The four roads of Staromayorske appear almost ground to dust in the drone footage. It’s a tiny village, but as the latest gain of Ukraine’s renewed counteroffensive in the direction of Mariupol, Staromayorske’s symbolism far outweighs its size.
Its fate represents a larger problem for Ukraine as it pushes forward. After the bitter battles of Ukraine’s advances, barely a wall is left standing from which Kyiv’s forces can defend the recaptured ground, making their hard-earned progress vulnerable to Russia’s blunt artillery.
This is exactly what happened Monday, when persistent shelling was said to have pummelled the village’s ruins. At one point, Russian officials even claimed to have kicked Ukrainian forces back out of the village, which Ukraine staunchly denied.
For the troops who fought for Staromayorske, a mixture of Ukraine’s AREY territorial defense forces from Krivyh Rih and the 35th Marines, the fight was the latest of many, where grueling losses have marred every hundred yards regained.
A solider from the AREY forces, call sign Krivbas, sped towards the front as he described the main peril of the ten-day Staromayorske attack, at the end of which Russian forces suddenly fled the ruins.
“When you assault under enemy shelling, you have nowhere to hide,” Krivbas said of the ruined village. “That’s the hardest part.”
Images from drone footage show the extensive damage to Staromayorske, Ukraine.
He said the Russians have tried to recapture the village twice with small groups of troops since it fell last week.
Ukraine’s position is made harder still given Russian forces are on the eastern side of the river, able to use its natural boundary from which they can fire artillery. These latest advances remain small in scope, but came after Pentagon officials suggested Ukraine had stepped up a gear in its months-long counteroffensive and was finally committing reserves to the fight.
Hopes are high for a faster pace of advance, but have been dampened by the very real threat of Russian airpower and Ukrainian exhaustion, troops in frontline villages told CNN.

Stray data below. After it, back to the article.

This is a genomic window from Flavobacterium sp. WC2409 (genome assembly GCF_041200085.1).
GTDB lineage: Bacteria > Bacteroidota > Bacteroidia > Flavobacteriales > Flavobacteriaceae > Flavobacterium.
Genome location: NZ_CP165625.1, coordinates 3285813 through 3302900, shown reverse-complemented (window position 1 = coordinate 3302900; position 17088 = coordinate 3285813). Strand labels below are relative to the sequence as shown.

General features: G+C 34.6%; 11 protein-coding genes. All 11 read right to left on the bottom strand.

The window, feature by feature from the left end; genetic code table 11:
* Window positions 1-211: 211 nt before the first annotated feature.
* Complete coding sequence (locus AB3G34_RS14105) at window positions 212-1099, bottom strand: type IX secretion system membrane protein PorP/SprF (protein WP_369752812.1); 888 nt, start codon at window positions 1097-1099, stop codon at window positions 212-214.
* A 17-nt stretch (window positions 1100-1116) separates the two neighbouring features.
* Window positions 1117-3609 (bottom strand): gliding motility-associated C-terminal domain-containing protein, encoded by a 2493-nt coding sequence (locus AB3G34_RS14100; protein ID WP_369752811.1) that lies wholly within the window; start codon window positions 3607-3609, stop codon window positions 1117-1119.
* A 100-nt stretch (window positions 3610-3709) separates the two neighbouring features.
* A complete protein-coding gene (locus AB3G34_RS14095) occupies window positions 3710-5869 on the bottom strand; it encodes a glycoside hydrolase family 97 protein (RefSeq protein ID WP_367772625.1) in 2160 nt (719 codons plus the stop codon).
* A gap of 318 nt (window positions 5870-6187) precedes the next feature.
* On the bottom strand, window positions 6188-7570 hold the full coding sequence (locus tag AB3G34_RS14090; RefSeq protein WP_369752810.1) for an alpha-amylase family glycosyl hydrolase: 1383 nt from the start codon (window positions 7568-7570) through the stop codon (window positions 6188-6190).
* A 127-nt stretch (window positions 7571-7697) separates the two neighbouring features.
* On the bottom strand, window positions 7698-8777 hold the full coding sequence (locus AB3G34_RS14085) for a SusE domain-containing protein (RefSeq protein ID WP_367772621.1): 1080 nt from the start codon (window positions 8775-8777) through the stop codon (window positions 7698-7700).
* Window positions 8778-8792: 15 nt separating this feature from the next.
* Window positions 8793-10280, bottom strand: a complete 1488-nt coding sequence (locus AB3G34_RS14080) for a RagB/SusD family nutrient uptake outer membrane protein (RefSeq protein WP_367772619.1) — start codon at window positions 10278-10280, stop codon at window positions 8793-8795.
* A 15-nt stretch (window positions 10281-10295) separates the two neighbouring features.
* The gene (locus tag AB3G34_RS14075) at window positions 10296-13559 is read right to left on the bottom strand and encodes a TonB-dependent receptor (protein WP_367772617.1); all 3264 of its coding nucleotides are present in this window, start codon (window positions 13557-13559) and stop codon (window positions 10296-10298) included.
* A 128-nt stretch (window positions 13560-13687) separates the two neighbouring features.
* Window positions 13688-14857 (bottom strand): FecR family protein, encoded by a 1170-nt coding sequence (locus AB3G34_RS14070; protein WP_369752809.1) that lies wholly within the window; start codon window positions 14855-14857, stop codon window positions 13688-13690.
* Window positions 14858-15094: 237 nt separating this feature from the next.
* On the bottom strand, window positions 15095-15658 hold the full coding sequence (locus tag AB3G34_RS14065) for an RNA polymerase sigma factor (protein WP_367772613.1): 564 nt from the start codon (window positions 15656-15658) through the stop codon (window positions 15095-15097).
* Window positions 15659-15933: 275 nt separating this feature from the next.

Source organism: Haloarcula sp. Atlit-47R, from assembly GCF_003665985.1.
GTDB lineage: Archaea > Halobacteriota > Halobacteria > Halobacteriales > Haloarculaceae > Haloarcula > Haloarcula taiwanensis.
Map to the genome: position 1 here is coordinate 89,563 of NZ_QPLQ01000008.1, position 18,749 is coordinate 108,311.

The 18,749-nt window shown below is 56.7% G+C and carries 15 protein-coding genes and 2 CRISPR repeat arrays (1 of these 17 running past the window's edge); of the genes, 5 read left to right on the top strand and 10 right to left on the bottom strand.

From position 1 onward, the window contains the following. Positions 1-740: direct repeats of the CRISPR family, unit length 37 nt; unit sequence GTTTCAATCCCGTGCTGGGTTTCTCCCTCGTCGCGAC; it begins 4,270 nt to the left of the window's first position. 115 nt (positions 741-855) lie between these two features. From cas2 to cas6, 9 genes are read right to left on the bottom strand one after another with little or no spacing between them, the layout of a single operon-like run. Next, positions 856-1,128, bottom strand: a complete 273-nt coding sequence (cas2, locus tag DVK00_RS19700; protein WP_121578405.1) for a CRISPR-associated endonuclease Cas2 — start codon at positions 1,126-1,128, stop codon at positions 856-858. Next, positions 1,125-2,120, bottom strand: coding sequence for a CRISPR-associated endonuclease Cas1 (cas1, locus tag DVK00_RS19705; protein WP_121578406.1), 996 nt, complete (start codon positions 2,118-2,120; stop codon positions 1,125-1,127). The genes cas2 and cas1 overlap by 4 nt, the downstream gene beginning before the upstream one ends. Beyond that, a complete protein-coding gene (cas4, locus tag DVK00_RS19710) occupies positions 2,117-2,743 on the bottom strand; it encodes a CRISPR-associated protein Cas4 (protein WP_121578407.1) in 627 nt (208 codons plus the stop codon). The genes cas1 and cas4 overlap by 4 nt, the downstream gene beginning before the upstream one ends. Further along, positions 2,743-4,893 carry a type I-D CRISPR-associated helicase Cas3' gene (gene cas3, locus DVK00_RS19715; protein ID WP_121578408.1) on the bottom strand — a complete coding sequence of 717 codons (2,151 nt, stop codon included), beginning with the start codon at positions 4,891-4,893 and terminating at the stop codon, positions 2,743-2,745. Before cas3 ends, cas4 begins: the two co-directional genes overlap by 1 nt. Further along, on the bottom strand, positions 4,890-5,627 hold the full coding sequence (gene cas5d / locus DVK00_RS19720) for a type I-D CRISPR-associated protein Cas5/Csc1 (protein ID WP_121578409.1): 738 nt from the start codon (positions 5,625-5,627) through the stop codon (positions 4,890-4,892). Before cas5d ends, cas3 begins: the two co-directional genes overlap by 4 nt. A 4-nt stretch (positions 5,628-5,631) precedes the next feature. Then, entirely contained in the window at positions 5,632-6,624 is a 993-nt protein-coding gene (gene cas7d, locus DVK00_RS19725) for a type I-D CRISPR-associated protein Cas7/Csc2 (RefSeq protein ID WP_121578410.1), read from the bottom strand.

Krivbas walked through the ruins of Neskuchne, a larger town liberated by Ukraine weeks earlier, as he described the tenacity and cunning of the Russian forces he fought there.
Ahead of the assault, Ukraine had assessed that only twenty Russians were defending the town. But there were another 200 hidden in various basements, who did not even emerge to use the toilet, apparently using plastic bottles underground to avoiding Ukrainian surveillance drones.
As a result, Ukraine thought its force of 70 was overwhelming, but instead met tougher resistance than expected.
The bitter fight for Neskuchne ended, Krivbas said, in the school hall, where Russian paratroopers made their last stand before fleeing. He gestures to the trash littering the school floor, and appalling conditions in which the occupiers appeared to live, before battle torched the building.
The wall graffiti is equally bleak: “There is no love”. “God is for Russia”. “Welcome to Mordor.”
It is a nihilism that only amplifies a key question Ukrainian forces have: Why do the Russian troops fight so hard for these tiny settlements? As they push further into occupied territory, the fight remains as hard.
The fact that Russian forces fight so persistently for each settlement has raised doubts about claims that Russia’s defensive line is fierce but thin.
“I hope that when we get through their last line of defence, then they start to run,” said Krivbas. “For now they still feel there is something behind them”.
The recent deployment of Ukraine’s reserves, and talk of a new phase of the counteroffensive can only boost morale so far.
“We feel support, but we are very very tired,” Krivbas said.
The brutal tenacity of Russian tactics remain steadfast.
Amid constant outgoing shellfire, Serhey, an AREY commander, said: “Their tactics haven’t changed. They put the Storm Z convicts in front with no comms or information.”
Such prisoner assaults – waves of poorly equipped recruits from Russia’s jails who are often described as ‘cannon fodder’ – are used to expose Ukrainian firing positions, so better trained Russian soldiers can engage them, he said.
He added: “They stand till the death. I don’t understand their motivation. Or what they are fighting for.”
His troops showed a small Russian booklet entitled, “Why we fight”, found in captured Russian positions, which provides a warped narrative of the invasion’s causes, saying Russia had been attacked and was left with no choice but to defend itself.
Another Staromayorske liberator, callsign “Reva”, carried a captured modern AK-12 Russian assault rifle as he described the apparent Russian use of an irritant gas on the frontlines.
“There was chaotic [Russian] shooting, to find out where we were. Then the gas. You don’t feel it. It moves slow near the ground. I was packing my rucksack when I felt burning in my throat and nose,” he recalled.
Even the mines the Russians laid were booby-trapped.
A young military deminer who goes by callsign Volt, described how anti-tank mines he found were laid with a grenade beneath them, so the grenade would detonate if the larger mine were moved, causing a dual blast. His explanation was interrupted by loud outgoing rocket fire.
Ukraine has picked up the pace, and is moving. Its troops just do not know how much further this bitter fight will continue.